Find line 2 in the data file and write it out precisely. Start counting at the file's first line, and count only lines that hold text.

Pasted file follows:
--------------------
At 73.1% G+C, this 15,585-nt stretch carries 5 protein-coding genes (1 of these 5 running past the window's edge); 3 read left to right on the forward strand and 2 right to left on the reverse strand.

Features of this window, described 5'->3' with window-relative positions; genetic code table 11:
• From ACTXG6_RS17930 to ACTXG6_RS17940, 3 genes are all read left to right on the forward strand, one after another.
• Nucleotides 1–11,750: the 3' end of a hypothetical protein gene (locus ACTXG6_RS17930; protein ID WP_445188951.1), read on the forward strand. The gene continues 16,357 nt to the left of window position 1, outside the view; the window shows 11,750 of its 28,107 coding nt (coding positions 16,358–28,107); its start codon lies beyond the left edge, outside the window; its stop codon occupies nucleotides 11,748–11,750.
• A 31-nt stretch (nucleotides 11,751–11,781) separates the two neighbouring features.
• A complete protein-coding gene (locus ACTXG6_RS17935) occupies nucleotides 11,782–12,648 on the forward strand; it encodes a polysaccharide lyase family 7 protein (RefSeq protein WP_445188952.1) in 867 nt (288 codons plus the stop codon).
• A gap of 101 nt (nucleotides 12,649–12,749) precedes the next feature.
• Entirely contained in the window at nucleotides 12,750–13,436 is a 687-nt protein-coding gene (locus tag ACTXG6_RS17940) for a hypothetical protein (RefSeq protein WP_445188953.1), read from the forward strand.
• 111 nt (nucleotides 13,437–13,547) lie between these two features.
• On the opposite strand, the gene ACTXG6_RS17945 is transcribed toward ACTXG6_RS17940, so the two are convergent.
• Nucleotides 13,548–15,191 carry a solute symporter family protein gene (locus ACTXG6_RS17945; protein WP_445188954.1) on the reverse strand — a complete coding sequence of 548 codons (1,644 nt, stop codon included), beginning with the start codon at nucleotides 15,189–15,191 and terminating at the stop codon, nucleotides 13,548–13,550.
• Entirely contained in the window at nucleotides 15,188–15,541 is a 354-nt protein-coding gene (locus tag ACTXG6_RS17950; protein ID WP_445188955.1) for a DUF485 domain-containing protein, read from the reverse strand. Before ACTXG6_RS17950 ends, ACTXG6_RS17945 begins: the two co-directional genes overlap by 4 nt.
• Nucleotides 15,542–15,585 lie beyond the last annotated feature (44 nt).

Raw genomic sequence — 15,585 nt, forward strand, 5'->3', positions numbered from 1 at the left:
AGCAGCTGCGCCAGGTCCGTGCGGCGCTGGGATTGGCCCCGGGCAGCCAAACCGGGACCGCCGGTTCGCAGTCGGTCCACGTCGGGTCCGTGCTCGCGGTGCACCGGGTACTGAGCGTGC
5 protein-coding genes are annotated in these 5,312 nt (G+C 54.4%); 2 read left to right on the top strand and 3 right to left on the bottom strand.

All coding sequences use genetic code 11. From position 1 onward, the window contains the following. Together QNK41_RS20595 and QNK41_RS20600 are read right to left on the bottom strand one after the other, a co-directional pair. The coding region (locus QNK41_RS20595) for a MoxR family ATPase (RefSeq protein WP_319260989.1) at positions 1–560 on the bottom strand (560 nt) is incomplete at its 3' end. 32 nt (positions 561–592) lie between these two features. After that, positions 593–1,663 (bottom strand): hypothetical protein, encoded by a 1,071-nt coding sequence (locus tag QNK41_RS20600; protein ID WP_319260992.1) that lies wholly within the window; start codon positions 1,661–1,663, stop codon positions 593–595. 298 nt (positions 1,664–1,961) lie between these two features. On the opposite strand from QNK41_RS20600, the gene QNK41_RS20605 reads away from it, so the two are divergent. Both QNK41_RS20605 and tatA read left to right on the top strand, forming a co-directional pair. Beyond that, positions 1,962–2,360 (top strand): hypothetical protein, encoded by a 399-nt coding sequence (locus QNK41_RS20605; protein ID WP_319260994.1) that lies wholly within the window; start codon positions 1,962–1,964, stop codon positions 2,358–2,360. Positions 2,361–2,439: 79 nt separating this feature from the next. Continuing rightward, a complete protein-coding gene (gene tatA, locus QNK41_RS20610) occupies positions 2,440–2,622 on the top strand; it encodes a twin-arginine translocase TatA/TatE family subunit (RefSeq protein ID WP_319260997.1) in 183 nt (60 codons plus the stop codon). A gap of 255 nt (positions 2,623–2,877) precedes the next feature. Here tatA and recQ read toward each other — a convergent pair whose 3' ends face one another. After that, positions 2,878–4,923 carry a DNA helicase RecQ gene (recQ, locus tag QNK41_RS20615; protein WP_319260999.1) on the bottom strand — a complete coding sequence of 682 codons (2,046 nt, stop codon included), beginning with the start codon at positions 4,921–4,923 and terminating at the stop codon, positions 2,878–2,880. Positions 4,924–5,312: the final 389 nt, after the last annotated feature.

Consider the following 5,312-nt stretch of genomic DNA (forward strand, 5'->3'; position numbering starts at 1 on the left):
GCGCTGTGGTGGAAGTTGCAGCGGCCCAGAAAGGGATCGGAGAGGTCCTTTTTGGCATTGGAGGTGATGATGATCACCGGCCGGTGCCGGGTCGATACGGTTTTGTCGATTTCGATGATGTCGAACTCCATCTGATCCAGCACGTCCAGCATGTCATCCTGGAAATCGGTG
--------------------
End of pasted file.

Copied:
Features of this window, described 5'->3' with window-relative positions; genetic code table 11: